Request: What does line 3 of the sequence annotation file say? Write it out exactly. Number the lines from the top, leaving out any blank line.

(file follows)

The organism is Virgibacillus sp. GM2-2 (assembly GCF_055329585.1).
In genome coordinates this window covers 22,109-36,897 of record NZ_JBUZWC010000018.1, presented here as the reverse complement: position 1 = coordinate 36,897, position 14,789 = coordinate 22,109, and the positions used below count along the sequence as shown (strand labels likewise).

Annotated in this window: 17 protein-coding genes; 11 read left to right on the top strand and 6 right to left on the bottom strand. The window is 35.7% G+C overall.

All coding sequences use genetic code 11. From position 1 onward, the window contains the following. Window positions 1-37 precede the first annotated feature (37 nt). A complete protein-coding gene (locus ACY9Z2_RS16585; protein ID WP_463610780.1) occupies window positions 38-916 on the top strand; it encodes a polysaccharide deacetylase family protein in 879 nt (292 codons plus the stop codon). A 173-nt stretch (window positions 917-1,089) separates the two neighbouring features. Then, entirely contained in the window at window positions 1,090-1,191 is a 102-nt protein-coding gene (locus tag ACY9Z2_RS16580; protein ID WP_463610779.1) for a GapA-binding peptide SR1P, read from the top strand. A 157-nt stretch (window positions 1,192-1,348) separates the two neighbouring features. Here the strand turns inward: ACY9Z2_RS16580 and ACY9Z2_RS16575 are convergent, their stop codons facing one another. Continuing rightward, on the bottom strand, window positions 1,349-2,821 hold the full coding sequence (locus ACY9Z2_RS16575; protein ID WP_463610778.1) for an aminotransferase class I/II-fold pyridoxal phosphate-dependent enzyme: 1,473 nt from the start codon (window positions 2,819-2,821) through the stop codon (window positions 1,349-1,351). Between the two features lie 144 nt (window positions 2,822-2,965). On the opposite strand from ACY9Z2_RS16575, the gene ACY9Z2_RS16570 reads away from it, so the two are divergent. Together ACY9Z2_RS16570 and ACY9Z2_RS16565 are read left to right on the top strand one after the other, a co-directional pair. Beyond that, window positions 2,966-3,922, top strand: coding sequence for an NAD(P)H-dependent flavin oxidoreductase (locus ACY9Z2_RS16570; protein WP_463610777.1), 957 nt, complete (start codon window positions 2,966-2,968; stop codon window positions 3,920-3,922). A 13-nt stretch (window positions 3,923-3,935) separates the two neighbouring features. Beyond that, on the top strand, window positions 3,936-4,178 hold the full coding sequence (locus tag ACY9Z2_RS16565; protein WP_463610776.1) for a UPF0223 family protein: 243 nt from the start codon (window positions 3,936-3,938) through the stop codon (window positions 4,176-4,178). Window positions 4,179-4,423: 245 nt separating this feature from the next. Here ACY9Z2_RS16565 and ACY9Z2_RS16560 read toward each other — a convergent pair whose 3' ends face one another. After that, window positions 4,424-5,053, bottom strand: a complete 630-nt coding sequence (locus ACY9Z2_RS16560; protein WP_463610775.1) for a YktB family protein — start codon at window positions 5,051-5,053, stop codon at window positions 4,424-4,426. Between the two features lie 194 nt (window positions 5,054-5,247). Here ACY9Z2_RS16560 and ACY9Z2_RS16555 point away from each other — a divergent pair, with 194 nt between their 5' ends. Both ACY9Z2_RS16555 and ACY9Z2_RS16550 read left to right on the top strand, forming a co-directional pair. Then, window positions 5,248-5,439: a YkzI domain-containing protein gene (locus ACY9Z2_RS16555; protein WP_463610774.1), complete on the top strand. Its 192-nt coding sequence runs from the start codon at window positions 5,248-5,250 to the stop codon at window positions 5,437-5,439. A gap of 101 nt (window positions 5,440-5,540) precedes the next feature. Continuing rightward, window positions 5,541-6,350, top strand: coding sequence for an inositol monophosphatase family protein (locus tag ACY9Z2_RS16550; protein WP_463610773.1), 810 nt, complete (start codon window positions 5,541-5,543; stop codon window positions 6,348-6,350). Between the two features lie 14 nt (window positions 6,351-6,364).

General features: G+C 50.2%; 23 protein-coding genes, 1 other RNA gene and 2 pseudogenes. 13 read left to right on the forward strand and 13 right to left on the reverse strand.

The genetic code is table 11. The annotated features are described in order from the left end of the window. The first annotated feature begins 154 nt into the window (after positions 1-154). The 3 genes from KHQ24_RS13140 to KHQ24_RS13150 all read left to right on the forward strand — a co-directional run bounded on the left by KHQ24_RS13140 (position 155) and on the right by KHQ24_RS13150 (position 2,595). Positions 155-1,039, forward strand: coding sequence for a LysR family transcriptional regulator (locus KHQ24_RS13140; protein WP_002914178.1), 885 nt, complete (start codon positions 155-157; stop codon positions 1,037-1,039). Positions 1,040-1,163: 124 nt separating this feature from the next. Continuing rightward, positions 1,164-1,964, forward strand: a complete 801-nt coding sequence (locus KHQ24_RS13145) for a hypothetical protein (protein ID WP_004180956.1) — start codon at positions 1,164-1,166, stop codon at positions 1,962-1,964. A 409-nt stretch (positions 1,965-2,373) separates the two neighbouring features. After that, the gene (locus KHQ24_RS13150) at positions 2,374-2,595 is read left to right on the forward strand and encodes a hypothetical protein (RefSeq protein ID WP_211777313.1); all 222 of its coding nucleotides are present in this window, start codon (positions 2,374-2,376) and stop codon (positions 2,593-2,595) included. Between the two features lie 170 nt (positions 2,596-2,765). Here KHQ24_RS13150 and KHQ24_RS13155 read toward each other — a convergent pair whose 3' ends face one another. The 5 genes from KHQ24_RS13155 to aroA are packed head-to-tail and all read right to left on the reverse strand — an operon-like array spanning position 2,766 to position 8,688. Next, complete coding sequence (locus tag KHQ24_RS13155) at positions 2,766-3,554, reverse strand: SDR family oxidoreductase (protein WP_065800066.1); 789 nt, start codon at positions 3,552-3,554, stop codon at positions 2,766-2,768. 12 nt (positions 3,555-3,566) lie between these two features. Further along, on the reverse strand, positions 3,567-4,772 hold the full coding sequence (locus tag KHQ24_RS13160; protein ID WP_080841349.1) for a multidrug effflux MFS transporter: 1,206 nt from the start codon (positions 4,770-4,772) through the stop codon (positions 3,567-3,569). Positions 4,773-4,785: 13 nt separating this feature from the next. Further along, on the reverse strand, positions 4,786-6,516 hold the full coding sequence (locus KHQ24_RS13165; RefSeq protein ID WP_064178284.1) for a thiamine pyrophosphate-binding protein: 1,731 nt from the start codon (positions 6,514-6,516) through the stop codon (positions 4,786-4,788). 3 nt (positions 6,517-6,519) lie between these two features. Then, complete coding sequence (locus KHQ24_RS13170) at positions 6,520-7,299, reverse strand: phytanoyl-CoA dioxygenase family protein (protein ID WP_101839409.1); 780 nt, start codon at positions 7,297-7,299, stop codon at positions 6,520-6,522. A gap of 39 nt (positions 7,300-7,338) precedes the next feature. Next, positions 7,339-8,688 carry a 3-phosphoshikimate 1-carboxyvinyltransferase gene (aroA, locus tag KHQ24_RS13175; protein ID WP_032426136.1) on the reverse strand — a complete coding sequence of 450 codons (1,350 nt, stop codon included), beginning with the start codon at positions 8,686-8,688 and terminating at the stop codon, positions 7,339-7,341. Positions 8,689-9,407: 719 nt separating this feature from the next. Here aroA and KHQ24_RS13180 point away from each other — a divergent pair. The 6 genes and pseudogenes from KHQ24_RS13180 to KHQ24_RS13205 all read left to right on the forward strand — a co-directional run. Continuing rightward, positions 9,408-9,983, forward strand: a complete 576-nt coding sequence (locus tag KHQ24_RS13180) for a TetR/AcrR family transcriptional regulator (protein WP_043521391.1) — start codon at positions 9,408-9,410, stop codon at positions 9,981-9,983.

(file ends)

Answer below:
Annotated in this window: 17 protein-coding genes; 11 read left to right on the top strand and 6 right to left on the bottom strand. The window is 35.7% G+C overall.